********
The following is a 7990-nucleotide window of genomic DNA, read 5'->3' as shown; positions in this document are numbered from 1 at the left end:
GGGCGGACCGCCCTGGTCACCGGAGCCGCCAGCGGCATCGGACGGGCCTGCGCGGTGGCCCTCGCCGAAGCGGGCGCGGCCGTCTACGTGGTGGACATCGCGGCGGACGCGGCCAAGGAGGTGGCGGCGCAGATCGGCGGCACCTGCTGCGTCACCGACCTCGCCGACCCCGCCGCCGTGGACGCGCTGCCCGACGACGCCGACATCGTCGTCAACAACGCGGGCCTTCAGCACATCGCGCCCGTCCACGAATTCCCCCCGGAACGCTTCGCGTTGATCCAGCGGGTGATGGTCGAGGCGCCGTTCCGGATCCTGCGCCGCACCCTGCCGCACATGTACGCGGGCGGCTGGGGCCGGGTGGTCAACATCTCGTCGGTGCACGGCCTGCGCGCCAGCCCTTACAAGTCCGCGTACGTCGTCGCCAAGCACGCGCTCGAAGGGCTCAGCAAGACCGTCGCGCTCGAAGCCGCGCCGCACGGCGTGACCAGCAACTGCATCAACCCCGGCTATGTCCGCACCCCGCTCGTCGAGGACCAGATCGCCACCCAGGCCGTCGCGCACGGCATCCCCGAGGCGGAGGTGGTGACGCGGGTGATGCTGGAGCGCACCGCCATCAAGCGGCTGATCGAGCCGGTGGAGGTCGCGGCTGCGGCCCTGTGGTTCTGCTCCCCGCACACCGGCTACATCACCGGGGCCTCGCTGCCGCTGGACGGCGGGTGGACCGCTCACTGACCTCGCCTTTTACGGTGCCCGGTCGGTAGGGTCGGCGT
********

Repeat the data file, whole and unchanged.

The following is a 7990-nucleotide window of genomic DNA, read 5'->3' as shown; positions in this document are numbered from 1 at the left end:
GGGCGGACCGCCCTGGTCACCGGAGCCGCCAGCGGCATCGGACGGGCCTGCGCGGTGGCCCTCGCCGAAGCGGGCGCGGCCGTCTACGTGGTGGACATCGCGGCGGACGCGGCCAAGGAGGTGGCGGCGCAGATCGGCGGCACCTGCTGCGTCACCGACCTCGCCGACCCCGCCGCCGTGGACGCGCTGCCCGACGACGCCGACATCGTCGTCAACAACGCGGGCCTTCAGCACATCGCGCCCGTCCACGAATTCCCCCCGGAACGCTTCGCGTTGATCCAGCGGGTGATGGTCGAGGCGCCGTTCCGGATCCTGCGCCGCACCCTGCCGCACATGTACGCGGGCGGCTGGGGCCGGGTGGTCAACATCTCGTCGGTGCACGGCCTGCGCGCCAGCCCTTACAAGTCCGCGTACGTCGTCGCCAAGCACGCGCTCGAAGGGCTCAGCAAGACCGTCGCGCTCGAAGCCGCGCCGCACGGCGTGACCAGCAACTGCATCAACCCCGGCTATGTCCGCACCCCGCTCGTCGAGGACCAGATCGCCACCCAGGCCGTCGCGCACGGCATCCCCGAGGCGGAGGTGGTGACGCGGGTGATGCTGGAGCGCACCGCCATCAAGCGGCTGATCGAGCCGGTGGAGGTCGCGGCTGCGGCCCTGTGGTTCTGCTCCCCGCACACCGGCTACATCACCGGGGCCTCGCTGCCGCTGGACGGCGGGTGGACCGCTCACTGACCTCGCCTTTTACGGTGCCCGGTCGGTAGGGTCGGCGT